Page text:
Primary retroperitoneal teratomas account for 1-11% of all retroperitoneal neoplasms (11). These tumors are very rare in adults, but there is a 26% chance of malignant change (12). Retroperitoneal teratomas are often located near the upper pole of the kidney with preponderance on the left side. They have been confused with ovarian and adrenal tumors such as adrenal myelolipomas, as well as with a variety of renal and retroperitoneal masses including Wilms' tumors, renal cysts, retroperitoneal fibromas, sarcomas, hemangiomas and enlarged lymph nodes (12). The most characteristic radiologic findings of mature teratoma of the retroperitoneum are a complex mass that contains a well-circumscribed fluid component of variable volume, adipose tissue and/or sebum in the form of a fat-fluid level, and calcification in either a congealed or linear strand pattern (13) (Fig. 6). Although the presence of a fat-fluid level is highly specific for a teratoma, a fat-fluid level has also been described in a case of well-differentiated liposarcoma of the retroperitoneum (14). Thus, surgical resection remains the mainstay of therapy and this is required for making the definitive diagnosis (11).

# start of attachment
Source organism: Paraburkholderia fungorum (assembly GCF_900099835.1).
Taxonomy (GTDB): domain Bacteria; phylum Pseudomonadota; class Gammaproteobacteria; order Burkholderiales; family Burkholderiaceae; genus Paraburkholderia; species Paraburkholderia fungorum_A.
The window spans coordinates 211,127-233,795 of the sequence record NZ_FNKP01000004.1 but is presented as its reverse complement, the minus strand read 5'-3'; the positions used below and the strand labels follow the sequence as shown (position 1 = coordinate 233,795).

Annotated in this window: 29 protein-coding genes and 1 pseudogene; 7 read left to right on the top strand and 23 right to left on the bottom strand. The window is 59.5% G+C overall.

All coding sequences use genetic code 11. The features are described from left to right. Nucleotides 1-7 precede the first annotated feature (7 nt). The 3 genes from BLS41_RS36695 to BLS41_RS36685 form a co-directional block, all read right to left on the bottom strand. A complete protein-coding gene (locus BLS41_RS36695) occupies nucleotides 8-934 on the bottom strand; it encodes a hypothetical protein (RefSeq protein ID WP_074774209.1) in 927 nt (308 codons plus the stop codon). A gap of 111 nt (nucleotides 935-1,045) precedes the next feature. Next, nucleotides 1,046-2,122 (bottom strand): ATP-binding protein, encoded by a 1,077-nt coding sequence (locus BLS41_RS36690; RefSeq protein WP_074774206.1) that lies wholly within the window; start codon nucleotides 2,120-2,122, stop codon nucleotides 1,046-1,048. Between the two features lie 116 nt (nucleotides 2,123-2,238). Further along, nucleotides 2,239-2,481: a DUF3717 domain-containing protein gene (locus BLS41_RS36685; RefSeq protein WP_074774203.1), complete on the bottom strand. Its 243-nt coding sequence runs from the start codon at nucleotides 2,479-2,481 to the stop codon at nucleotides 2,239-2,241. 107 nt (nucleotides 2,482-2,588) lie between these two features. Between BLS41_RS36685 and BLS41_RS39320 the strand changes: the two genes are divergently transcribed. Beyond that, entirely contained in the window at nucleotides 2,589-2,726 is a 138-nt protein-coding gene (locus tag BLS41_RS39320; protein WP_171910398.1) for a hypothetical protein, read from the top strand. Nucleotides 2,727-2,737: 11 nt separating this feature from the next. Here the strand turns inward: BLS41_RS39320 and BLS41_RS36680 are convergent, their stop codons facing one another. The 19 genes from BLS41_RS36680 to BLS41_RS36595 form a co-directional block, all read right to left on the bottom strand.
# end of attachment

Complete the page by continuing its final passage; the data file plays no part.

Adrenal adenoma is common tumor that is usually detected incidentally, and it has shown a prevalence of 3% in a previous autopsy series (15). Although they are usually nonfunctional, hyperfunctional adenomas can also occur and they can account for endocrine disorders such as Cushing syndrome and Conn syndrome. On CT scans, adrenal adenomas appear as small, well-defined homogeneous masses that are typically hypo-attenuating relative to the liver. A cutoff of 10 HU on the unenhanced CT scan and a relative percentage of washout of more than 50% on the delayed study can be used for detecting adenomas (2, 16). Microscopic fat within adrenal adenomas appears as signal loss on the opposed-phase MR images when compared with that of the in-phase MR images (Fig. 7). These chemical shift MR images are more sensitive for detecting adrenal adenomas than CT scans. If there is evidence of autonomous adrenal steroid production, then surgery (either open or laparoscopic) is indicated, whenever possible, to remove the tumor and to correct any excess steroid hormone. Therapy can be deferred when the tumor is an incidental finding, it is small (< 3 or 4 cm) and it has the above-mentioned typical radiographic features of adrenal adenoma (2, 16).